In medieval times the north side of the church was deemed to be the devil’s side. It was believed, some suggest, that the medieval mind thought that the devil resided in the souls of unbaptised children. During baptism, the devil would be released and would make his way out of the north door. Some dispute this but it is an interesting theory.  Many north doors were simply entrances and there are plenty of churches with entrances to north and south. A lot of north doors were bricked over, it is suggested, after the reformation to help move away from some of the superstitions that were part and parcel of religious life prior to then.


The chancel is plain and small; as I was taking in the chancel it struck me that you would struggle to get more than six or seven people at the communion rail at one time. There is stained glass in the east window; a depiction of the crucifixion. Jesus is crucified wearing the crown of thorns, His followers gazing intently at Him with a Roman soldier holding a spear off to one side. What could well be Jesus’ tomb is depicted top right. In the tracery art the top of this window are depiction of the four Gospel writers, with the Holy Spirit in the form of a dove at the top of the tracery.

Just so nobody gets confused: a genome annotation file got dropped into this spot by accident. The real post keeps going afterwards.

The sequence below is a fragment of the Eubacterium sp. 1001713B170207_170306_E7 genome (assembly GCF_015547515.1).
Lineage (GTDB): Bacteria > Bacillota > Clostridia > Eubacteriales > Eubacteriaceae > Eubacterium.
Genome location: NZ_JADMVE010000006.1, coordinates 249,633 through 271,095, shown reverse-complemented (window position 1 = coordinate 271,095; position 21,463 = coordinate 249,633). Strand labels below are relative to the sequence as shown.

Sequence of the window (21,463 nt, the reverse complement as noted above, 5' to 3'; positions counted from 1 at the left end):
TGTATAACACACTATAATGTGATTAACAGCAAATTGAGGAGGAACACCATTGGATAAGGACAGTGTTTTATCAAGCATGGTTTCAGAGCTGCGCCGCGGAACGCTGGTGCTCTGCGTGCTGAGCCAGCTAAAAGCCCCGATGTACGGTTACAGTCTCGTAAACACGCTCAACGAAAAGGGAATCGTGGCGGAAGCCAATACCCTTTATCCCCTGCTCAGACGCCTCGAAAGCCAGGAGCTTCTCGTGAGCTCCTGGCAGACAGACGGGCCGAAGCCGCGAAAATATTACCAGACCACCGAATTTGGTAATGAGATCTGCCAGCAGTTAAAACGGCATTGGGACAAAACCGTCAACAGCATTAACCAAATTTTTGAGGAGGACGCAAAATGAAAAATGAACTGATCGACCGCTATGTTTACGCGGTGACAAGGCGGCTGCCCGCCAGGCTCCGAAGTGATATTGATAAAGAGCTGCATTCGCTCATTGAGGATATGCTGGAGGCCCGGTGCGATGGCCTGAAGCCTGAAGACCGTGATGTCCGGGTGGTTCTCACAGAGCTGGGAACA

Other stained glass shows Jesus surrounded by sheep ‘I am the Good Shepherd’ and with three children. I was intrigued by the latter. Jesus holds a baby and a young girls looks intently towards Jesus, hands raised in prayer. The other child, an older boy looks at the girl and not at Jesus. Maybe I am reading something in to this that isn’t there but perhaps the message here is look at what she is doing and do similar!